"Don't touch." Ah, yes, the phrase we say so very often. You see toddlers are born to touch. It is in their DNA. Actually, what it is, is them learning. By touching, by exploring, they are learning. Even if it means touching your makeup. Touching the dog's food. Touching the car that has dirt all over it. Touch touch touch. What they are doing though is trying to learn, and by us saying don't touch, we are inhibiting that learning. Do I say it? Oh boy, yes, I do. But what I have learned is the importance of instead explaining to them why not to touch. But first? Let them touch {unless it's the stove, obviously}. If it's my makeup? Touch it Elliana. And then, I explain what I use it for. I tell her that mommy needs to put it on before work and that it will get dirty on her fingers. Does this mean that she will never touch it again? No. But have I used an opportunity to teach? Yes? And in the future, I can remind her of this again. Do I reason with her? No. They don't have the development to understand. But if tantrums are thrown? We deal with them then. Counting. Time outs. And so forth.

As a parent, I cannot get frustrated to the fact that she wants to touch things. I cannot get frustrated by her not listening right away. By sitting down to her level, by taking the opportunity to talk to her, and by letting her know the consequences, then I know I have approached the situation in a way that I would later be proud of. Because that is important you know. To ask yourself, did you react in a way you would be proud of.

That's just one example. I could go through hundreds more, however, who has time for that?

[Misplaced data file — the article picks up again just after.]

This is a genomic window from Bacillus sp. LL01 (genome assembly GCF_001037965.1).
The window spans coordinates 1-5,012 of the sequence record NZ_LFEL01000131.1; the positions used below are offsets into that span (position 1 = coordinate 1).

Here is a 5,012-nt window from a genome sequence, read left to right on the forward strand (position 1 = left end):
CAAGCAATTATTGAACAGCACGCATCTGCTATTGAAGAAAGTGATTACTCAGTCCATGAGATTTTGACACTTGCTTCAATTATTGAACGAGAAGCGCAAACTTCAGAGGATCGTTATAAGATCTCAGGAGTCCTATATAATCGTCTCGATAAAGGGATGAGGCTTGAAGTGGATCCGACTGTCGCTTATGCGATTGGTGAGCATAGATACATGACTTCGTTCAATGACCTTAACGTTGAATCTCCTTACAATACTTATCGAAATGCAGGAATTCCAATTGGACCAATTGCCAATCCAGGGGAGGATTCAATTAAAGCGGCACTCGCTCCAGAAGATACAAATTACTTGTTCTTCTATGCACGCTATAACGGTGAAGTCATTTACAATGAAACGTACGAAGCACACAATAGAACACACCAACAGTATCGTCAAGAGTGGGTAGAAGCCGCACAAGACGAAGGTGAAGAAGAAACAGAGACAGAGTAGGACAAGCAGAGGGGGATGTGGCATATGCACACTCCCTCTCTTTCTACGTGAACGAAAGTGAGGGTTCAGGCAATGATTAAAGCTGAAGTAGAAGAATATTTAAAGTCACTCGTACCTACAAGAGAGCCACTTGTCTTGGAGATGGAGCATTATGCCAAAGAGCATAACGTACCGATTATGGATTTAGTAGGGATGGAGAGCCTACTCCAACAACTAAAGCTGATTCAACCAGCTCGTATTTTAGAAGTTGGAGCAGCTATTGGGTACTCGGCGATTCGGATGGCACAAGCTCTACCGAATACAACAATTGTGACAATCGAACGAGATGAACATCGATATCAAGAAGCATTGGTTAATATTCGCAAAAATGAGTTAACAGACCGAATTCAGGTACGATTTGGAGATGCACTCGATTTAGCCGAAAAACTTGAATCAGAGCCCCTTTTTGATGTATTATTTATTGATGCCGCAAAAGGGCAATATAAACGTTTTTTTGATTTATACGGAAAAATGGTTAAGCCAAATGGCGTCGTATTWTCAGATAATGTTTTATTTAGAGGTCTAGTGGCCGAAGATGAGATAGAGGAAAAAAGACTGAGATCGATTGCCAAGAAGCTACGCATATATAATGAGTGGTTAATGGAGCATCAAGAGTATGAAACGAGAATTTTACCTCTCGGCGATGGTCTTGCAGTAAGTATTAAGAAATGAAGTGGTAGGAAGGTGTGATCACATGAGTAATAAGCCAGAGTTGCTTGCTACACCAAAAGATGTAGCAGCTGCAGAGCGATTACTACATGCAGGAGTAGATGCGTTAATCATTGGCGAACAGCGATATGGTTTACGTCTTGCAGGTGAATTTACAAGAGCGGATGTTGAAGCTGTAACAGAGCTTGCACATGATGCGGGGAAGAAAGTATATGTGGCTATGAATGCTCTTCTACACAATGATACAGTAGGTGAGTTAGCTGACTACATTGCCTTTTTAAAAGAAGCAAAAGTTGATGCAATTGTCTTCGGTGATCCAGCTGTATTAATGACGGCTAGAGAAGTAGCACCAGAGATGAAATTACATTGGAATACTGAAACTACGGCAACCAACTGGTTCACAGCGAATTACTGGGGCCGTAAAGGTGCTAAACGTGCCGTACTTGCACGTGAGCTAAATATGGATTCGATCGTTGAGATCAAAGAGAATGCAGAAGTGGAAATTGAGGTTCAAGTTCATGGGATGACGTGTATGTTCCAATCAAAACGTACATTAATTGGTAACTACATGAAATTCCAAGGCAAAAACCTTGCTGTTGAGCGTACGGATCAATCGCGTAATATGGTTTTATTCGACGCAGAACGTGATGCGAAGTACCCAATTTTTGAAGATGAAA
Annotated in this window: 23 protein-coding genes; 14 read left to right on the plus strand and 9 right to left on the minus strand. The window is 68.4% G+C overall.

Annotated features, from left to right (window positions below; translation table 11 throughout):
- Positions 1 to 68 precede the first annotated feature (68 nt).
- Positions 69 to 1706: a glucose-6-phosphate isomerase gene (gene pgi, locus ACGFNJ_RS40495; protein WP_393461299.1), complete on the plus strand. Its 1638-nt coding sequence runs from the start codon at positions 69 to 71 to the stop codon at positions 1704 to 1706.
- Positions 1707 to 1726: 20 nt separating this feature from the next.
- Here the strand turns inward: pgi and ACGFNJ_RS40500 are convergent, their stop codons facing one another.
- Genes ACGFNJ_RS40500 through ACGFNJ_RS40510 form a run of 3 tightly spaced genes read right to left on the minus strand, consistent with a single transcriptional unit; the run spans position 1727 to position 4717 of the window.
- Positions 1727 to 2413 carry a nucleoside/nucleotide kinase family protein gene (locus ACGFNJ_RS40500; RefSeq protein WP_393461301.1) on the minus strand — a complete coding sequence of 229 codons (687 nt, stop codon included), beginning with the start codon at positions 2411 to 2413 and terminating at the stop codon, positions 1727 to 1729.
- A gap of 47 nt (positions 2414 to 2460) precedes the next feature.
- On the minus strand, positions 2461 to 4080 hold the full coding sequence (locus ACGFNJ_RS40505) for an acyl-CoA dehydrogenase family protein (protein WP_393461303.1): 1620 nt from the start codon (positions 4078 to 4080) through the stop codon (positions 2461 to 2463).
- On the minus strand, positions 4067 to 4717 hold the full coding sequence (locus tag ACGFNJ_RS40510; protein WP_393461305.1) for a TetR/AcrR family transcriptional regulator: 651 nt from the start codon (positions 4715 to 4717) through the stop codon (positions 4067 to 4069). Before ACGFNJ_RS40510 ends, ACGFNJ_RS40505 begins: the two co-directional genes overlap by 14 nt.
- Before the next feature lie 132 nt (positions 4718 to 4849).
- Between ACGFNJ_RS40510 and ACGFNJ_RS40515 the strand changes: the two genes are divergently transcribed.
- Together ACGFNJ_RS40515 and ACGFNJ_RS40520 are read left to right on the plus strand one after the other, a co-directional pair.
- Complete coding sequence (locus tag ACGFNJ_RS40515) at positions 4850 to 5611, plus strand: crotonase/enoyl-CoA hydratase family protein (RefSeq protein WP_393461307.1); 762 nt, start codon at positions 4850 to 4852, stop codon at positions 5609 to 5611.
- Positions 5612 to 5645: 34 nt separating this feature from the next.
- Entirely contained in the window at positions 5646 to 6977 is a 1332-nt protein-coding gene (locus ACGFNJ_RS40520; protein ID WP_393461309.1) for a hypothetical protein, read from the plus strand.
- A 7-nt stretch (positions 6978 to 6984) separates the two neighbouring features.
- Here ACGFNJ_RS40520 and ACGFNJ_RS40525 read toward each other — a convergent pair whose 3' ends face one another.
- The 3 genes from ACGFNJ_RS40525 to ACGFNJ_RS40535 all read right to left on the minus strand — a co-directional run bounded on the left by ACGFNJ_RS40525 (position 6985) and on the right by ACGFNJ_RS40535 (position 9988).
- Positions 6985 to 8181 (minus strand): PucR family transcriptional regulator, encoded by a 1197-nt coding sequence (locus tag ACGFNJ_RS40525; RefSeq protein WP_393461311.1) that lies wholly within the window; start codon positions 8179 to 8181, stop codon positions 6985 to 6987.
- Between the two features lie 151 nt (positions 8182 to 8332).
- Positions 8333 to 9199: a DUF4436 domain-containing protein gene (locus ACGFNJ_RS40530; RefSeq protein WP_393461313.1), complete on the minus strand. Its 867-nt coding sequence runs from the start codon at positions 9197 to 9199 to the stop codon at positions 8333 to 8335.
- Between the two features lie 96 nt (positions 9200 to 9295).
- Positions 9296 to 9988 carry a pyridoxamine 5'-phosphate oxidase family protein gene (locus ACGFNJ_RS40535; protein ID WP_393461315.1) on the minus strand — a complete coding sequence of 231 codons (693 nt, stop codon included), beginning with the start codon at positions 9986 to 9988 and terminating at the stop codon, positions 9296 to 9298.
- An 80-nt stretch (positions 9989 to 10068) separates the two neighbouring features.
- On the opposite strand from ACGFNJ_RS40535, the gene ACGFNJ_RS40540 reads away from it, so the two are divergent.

Let me first tell you what brought on me wanting to write about this. The first experience of toddler tantrum that I can remember. And why I just want to share it with you.

You see, I remember the first moment that I cried because of our very first full blown public tantrum. We have not had many since then {public}, or if any at all {that I can remember}, but this one was enough to stay in my head. One year later.

To make this as short and sweet as possible, lets just say we went to toddler time around 19 months old. Elliana started throwing screaming and yelling from the minute we walked into the door {about who knows what}, and we did not even get an opportunity to take our coats off. I snatched her up, while still screaming, and carried her back to the car. She kicked and yelled the whole way to the car and while trying to strap her into the car seat. Arched back. The whole nine yards. I was tired {worked the night before}, hormonal {pregnant}, and easily on the edge. I screamed when we got home. I lost it. I sent her to her room and told her to go to sleep. She did. I went to my room and I cried. I thought about all the things I may have done wrong. How I could have handled the situation differently. If I was a bad mother.

The answer is no. I was not. But no one prepared me for the emotions that I had felt during those lousy few minutes. People tell you about the tantrums, the kicking, and screaming, and the defiance. Oh the defiance. But no one tells you about how you would feel and how normal all of this is. It's normal. We both slept, woke up and said our sorries, and we actually ended up having a really good day. Did the tantrums end there? No. Did we face, and continue to face, more challenges down the road? Sure. But in the heat of the moment, during a toddler tantrum, or when I know my patience is running thin, I try to remind myself {and my husband} that this is their way of coping and my opportunity to teach. The right way.